Disdain and resentment against the LGBT community have grown in recent years and often lead to violence.

Adam Moore (not real name), a 21-year-old Ghanaian, did not dare tell anyone that he is gay. When his mother found out from his schoolmate that he was gay, “she packed his bags and threw him out of the house, disowning her son for what she saw as an evil act.” His mother told him “because of what he chose to be, he was no longer her son.”

On August 28, 2010, the online Ghanaian news source, The Mirror, published an article entitled “Homosexuality is deviant behaviour,” which stated that homosexuals “need therapy” and are “dangerous armed gangs who demand freedom to operate but cannot be given space at all.”

The article continued to urge Ghanaians not to look to European or American tolerance of homosexuality and instead to consider homosexuality a “deviant behaviour.” Also, the author, like most others in Ghana, finds same-sex marriage to be “immoral, selfish, and unacceptable.”

Articles 19(2), 21, and 22 of the Covenant protect the freedom to express ideas and impart information, the freedom to peacefully assemble, and the freedom to associate with others.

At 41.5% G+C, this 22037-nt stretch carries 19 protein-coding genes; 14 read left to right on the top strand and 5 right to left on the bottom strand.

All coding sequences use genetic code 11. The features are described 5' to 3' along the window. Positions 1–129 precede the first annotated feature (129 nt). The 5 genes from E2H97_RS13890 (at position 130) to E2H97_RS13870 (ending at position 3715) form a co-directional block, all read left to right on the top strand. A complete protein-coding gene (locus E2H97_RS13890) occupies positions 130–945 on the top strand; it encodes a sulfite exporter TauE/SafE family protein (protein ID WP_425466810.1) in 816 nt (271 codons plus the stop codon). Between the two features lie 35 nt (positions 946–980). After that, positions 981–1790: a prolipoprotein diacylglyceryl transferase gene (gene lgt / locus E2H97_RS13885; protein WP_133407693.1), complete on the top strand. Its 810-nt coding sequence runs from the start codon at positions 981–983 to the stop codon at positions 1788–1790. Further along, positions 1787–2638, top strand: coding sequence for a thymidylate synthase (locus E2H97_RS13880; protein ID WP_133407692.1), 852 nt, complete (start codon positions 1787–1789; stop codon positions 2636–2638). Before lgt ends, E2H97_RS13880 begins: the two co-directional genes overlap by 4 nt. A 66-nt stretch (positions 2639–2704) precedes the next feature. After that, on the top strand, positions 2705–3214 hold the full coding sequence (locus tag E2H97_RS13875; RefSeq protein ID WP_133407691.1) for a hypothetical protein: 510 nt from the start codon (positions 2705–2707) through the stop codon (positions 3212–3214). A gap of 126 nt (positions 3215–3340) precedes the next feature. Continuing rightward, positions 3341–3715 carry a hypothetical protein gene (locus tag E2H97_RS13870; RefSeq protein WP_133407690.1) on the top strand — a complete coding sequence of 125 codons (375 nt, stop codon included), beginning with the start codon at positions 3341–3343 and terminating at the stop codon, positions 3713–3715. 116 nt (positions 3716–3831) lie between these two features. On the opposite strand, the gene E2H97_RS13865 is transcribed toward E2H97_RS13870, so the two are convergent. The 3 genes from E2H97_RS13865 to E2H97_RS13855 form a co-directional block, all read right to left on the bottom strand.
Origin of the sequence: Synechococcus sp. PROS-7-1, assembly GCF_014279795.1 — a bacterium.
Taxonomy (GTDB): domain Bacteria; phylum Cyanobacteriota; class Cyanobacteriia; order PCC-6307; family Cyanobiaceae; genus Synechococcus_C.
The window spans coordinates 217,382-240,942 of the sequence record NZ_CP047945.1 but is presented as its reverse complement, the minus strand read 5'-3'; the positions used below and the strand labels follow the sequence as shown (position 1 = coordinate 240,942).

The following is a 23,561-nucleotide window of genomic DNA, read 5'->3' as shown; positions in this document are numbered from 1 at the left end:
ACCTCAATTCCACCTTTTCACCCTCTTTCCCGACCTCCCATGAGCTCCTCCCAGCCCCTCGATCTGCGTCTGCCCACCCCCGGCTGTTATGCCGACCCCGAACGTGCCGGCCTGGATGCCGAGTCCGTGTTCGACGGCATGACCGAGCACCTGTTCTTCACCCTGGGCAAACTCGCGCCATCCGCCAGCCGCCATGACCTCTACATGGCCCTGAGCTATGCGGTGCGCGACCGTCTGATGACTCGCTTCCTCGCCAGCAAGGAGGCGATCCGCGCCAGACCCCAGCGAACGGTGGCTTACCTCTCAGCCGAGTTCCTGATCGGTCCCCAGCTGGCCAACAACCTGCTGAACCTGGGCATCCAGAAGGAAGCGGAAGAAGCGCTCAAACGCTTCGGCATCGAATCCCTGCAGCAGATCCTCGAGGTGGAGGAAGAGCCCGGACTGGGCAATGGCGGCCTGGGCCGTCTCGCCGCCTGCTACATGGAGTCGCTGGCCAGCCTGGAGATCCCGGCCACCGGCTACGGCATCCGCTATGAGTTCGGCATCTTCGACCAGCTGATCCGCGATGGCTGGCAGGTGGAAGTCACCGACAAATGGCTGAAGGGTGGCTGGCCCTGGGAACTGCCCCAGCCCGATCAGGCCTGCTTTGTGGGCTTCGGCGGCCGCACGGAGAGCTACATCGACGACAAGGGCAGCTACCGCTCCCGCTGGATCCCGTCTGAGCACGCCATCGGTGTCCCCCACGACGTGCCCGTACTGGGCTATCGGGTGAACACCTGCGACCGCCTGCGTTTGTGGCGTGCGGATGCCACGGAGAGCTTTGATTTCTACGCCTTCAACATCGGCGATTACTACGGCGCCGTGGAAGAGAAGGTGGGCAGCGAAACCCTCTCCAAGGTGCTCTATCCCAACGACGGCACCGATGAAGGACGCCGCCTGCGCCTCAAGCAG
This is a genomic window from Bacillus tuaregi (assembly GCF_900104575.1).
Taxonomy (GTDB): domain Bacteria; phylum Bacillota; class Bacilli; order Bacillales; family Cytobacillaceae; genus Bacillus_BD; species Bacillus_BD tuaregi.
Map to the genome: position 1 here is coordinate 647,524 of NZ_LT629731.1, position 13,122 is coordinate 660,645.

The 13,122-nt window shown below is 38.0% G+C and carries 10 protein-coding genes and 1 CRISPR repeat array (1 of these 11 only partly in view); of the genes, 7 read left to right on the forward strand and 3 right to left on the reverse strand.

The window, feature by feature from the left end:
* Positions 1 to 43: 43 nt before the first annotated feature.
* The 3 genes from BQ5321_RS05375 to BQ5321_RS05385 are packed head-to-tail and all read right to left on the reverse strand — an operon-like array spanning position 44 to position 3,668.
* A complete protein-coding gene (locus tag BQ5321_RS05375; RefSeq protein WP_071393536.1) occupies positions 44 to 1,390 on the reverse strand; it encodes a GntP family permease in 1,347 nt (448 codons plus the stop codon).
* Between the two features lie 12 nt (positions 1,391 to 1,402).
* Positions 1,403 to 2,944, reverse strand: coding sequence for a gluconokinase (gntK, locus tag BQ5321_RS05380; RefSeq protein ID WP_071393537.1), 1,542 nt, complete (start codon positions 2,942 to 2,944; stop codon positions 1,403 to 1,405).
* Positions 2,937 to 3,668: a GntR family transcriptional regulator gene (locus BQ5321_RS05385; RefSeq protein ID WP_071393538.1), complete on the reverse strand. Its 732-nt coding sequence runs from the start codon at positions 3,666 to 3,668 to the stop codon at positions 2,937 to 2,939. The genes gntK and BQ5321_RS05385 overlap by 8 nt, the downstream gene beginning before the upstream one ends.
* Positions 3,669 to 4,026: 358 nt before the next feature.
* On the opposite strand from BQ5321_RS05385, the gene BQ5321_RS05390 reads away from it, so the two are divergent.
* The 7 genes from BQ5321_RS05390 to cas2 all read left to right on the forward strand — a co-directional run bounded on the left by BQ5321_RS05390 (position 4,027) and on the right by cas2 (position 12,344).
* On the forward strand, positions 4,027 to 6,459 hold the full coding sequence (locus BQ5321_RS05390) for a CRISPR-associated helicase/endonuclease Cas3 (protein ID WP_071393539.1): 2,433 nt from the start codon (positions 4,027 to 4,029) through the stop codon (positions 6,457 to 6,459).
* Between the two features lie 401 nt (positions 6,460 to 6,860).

In Ghana, LGBT individuals and LGBT rights advocates are subject to violent attacks and hostility. The following incidents are examples of how the freedoms of expression, assembly, and association have been abridged:

In April 2013, Opoku Ware Senior High School and Wesley Girls Senior High School expelled and dismissed students for homosexuality. Nineteen students from Opoku Ware in Ashanti Region were expelled for practicing and allegedly recruiting students to practice same- sex acts.

Later on, 43 girls were dismissed from Wesley in Kumasi for engaging in “lesbianism.”

The LGBT community is not alone in facing violent aggression.

LGBT-rights advocates and educators who teach about sexual health are met with similar hostility. For example, in May 2012, a group of schoolboys from the Volta Region assaulted an educator from an NGO who was on his way to teach a workshop on sexual health.